Magic. Kobe. Shaq. Wilt. Kareem. The list of Los Angeles Lakers you can recall just be saying a first name is impressive unto itself. Throw in “The Logo,” Jerry West, and Elgin Baylor, James Worthy, Pau Gasol, and George Mikan (who, to be fair, played for the team when they were in Minneapolis), and its easy to see why the Lakers sit alone with the Boston Celtics as far and away the most successful franchises in NBA history, with 16 and 17 championships respectively, far ahead of the next closest, the Chicago Bulls, who have six.
This season, for the first time in a long time, there is hope that some of the current names that don’t rhyme with Lobe Cryant may join the immortal ranks of the two-named men above, if not achieving even one-name status. Indeed, now that the Black Mamba has retired, 22 year old Julius Randle, 24 year old Jordan Clarkson, 19 year old Brandon Ingram, 20 year old D’Angelo Russell, and 24 year old Larry Nance Jr. are all contributing major minutes. While the results may have not been pretty so far this season, the future is clearly bright.
Chances are equally possible, of course, that some of the young stars may fade quickly into obscurity and we will forget they once donned the purple and gold. That’s possible too. Only time will tell.
With that in mind… Here are 15 NBAers You Forgot Played For The Lakers
15 Doug Christie
A first round pick of the Seattle Supersonics in the 1992 draft, the two-time West Coast Conference Player-of-the-Year at Pepperdine University Doug Christie returned to the LA area when he was traded to the Lakers mid-way through his first season. He stayed there for a year and a half as an on-and-off starting shooting guard on the only two Lakers teams to ignominiously achieve losing records over a nearly thirty year period between 1975-76 and 2004-2005. Christie was traded to the New York Knicks the following season, allowing rookie Eddie Jones to take over as shooting guard and the team immediately improved by 15 games. As for the two second round picks Los Angeles received in return for acquiring Christie? There were ZERO games played in a Lakers uniform by either.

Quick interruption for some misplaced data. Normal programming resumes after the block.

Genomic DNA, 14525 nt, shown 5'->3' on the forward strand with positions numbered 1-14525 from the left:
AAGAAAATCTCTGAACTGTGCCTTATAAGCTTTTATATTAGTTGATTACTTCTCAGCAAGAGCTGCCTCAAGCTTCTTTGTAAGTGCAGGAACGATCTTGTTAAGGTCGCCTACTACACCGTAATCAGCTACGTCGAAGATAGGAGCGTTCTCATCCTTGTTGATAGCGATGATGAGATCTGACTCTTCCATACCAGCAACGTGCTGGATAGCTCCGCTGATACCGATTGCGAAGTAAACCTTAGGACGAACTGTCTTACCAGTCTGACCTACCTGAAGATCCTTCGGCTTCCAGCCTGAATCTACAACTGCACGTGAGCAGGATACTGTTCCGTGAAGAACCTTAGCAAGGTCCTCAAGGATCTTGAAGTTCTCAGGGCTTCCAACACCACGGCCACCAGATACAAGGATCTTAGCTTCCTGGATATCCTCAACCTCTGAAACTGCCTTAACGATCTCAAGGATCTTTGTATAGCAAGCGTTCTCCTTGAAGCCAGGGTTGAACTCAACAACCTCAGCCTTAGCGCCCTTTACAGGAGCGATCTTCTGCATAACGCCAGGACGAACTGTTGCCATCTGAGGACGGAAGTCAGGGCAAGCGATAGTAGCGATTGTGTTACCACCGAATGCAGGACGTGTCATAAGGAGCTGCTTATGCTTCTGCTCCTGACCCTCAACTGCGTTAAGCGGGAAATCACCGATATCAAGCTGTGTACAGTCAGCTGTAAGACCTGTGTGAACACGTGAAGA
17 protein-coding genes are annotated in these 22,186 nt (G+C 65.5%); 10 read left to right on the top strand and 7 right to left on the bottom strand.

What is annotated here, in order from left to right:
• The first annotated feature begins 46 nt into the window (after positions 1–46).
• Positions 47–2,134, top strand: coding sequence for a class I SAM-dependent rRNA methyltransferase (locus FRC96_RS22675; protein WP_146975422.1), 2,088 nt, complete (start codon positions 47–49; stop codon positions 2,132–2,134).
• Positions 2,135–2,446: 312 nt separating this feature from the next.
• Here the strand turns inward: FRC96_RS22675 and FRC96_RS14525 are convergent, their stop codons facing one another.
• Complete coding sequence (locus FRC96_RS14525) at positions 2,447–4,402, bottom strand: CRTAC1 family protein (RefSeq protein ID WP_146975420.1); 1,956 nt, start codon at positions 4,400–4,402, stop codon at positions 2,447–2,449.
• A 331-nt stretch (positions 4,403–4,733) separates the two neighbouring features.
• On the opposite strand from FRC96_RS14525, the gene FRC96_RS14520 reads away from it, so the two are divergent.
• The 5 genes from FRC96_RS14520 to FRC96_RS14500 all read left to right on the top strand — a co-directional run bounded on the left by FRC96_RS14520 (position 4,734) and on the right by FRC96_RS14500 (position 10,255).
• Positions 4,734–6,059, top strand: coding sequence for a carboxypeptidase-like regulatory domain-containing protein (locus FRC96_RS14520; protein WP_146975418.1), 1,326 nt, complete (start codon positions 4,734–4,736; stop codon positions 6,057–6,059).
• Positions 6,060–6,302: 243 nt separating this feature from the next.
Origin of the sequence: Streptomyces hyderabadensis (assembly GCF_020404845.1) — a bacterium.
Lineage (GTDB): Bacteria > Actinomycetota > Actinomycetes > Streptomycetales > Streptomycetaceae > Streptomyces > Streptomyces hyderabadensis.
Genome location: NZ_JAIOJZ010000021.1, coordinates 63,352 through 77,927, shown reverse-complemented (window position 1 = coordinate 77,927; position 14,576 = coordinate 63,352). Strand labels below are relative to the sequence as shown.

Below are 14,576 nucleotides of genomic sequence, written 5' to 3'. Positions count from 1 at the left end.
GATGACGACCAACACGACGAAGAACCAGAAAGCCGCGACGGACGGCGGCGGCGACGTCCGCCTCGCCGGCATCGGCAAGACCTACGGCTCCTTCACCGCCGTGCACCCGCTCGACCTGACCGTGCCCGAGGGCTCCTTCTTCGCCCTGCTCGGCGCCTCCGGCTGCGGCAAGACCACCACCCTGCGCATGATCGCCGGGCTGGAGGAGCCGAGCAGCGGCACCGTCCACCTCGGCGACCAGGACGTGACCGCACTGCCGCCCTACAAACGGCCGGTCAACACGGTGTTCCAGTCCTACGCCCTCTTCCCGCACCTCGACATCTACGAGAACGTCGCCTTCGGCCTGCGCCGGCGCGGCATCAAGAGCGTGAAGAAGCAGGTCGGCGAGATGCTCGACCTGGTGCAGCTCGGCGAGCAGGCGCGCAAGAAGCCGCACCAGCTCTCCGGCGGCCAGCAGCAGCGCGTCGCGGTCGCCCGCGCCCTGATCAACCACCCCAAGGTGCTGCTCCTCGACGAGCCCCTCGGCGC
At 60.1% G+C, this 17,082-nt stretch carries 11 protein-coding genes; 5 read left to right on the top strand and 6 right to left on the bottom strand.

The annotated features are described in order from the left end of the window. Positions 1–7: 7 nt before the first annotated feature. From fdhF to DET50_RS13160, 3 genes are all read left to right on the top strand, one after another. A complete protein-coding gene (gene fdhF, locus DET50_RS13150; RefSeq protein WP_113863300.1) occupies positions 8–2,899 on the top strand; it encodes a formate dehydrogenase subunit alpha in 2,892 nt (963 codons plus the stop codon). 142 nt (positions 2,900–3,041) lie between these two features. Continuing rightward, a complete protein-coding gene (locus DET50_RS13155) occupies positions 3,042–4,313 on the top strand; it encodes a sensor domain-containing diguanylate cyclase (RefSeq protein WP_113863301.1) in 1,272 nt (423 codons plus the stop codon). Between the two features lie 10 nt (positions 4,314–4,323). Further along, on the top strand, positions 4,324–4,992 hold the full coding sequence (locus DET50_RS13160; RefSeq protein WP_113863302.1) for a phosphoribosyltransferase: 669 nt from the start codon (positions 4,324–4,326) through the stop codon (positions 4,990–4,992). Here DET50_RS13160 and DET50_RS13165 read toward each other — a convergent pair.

Not exactly a tenure for the ages. To make matters worse, Christie eventually wound up on the Sacramento Kings in the early 2000s, where he became Kobe Bryant’s shadow during the height of the Kings/Lakers rivalry. By that point largely considered one of the best defenders in the league, he lead the NBA in steals in 2000-01, and memorably landed an upper cut to Rick Fox’s jaw in a pre-season game against LA in 2002. He was also well known for his larger-than-life wife Jackie Christie, who made news recently for announcing she weighs his balls to see if he’s cheating.
So there’s that.
14 Cedric Ceballos
Pop quiz. Who are the seven players whose career scoring average with the LA Lakers was above 20 points per game? If you said NBA luminaries Kobe Bryant, Shaquille O’Neal, Kareem Abdul-Jabbar, Jerry West, Elgin Baylor, George Mikan and… Cedric Ceballos you were right! Wait, Cedric who? Originally drafted in the second round of the 1990 NBA Draft by the Phoenix Suns, the 6’ 6” small forward from Cal State Fullerton returned to the Sunshine State in a 1994 deal for a future first rounder. He made the All-Star team in his first season with LA, even scoring a career-high 50 points in a game against the Minnesota Timberwolves early in the year, helping the team to a 48-34 record (alongside the aforementioned rookie guard Eddie Jones).
The following year, Ceballos, perhaps unhappy for losing playing time to none-other than returning star Magic Johnson (back after four years away from the game after being diagnosed with HIV), notably missed a flight to Seattle in March, and ended up being AWOL for four days, refusing to return calls from the club. The Lakers suspended him indefinitely, and after it was revealed he was seen boating with his family during his absence, the team unanimously voted him out as team captain. In 1996-97, with the addition of Shaquille O’Neal and Kobe Bryant, Ceballos was no longer needed as a scorer and was traded back to the Suns, for, among others, key role player Robert Horry, who soon became known by another name… “Big Shot Bob.”
13 Mychal Thompson